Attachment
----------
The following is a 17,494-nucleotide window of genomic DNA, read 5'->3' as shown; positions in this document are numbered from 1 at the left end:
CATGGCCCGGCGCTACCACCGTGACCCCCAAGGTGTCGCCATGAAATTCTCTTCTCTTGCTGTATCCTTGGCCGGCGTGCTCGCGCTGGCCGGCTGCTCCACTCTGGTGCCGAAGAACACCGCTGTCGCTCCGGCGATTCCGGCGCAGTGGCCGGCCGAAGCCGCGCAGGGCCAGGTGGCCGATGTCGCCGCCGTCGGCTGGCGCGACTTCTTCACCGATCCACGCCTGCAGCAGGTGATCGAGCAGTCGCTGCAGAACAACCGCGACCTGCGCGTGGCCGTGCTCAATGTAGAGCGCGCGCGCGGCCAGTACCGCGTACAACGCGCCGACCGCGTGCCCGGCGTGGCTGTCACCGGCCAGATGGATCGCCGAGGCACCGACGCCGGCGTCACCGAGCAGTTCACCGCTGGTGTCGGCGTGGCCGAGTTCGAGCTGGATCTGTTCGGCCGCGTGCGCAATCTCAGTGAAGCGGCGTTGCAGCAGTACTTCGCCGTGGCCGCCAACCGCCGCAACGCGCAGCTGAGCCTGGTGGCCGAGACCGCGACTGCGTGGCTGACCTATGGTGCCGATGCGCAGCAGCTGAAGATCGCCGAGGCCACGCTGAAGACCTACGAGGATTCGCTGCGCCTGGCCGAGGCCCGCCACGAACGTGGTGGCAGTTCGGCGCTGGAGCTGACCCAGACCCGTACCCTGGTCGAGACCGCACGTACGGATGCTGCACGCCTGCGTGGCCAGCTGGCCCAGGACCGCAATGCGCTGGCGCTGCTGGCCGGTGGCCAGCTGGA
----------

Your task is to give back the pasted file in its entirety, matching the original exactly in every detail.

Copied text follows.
The following is a 17,494-nucleotide window of genomic DNA, read 5'->3' as shown; positions in this document are numbered from 1 at the left end:
CATGGCCCGGCGCTACCACCGTGACCCCCAAGGTGTCGCCATGAAATTCTCTTCTCTTGCTGTATCCTTGGCCGGCGTGCTCGCGCTGGCCGGCTGCTCCACTCTGGTGCCGAAGAACACCGCTGTCGCTCCGGCGATTCCGGCGCAGTGGCCGGCCGAAGCCGCGCAGGGCCAGGTGGCCGATGTCGCCGCCGTCGGCTGGCGCGACTTCTTCACCGATCCACGCCTGCAGCAGGTGATCGAGCAGTCGCTGCAGAACAACCGCGACCTGCGCGTGGCCGTGCTCAATGTAGAGCGCGCGCGCGGCCAGTACCGCGTACAACGCGCCGACCGCGTGCCCGGCGTGGCTGTCACCGGCCAGATGGATCGCCGAGGCACCGACGCCGGCGTCACCGAGCAGTTCACCGCTGGTGTCGGCGTGGCCGAGTTCGAGCTGGATCTGTTCGGCCGCGTGCGCAATCTCAGTGAAGCGGCGTTGCAGCAGTACTTCGCCGTGGCCGCCAACCGCCGCAACGCGCAGCTGAGCCTGGTGGCCGAGACCGCGACTGCGTGGCTGACCTATGGTGCCGATGCGCAGCAGCTGAAGATCGCCGAGGCCACGCTGAAGACCTACGAGGATTCGCTGCGCCTGGCCGAGGCCCGCCACGAACGTGGTGGCAGTTCGGCGCTGGAGCTGACCCAGACCCGTACCCTGGTCGAGACCGCACGTACGGATGCTGCACGCCTGCGTGGCCAGCTGGCCCAGGACCGCAATGCGCTGGCGCTGCTGGCCGGTGGCCAGCTGGA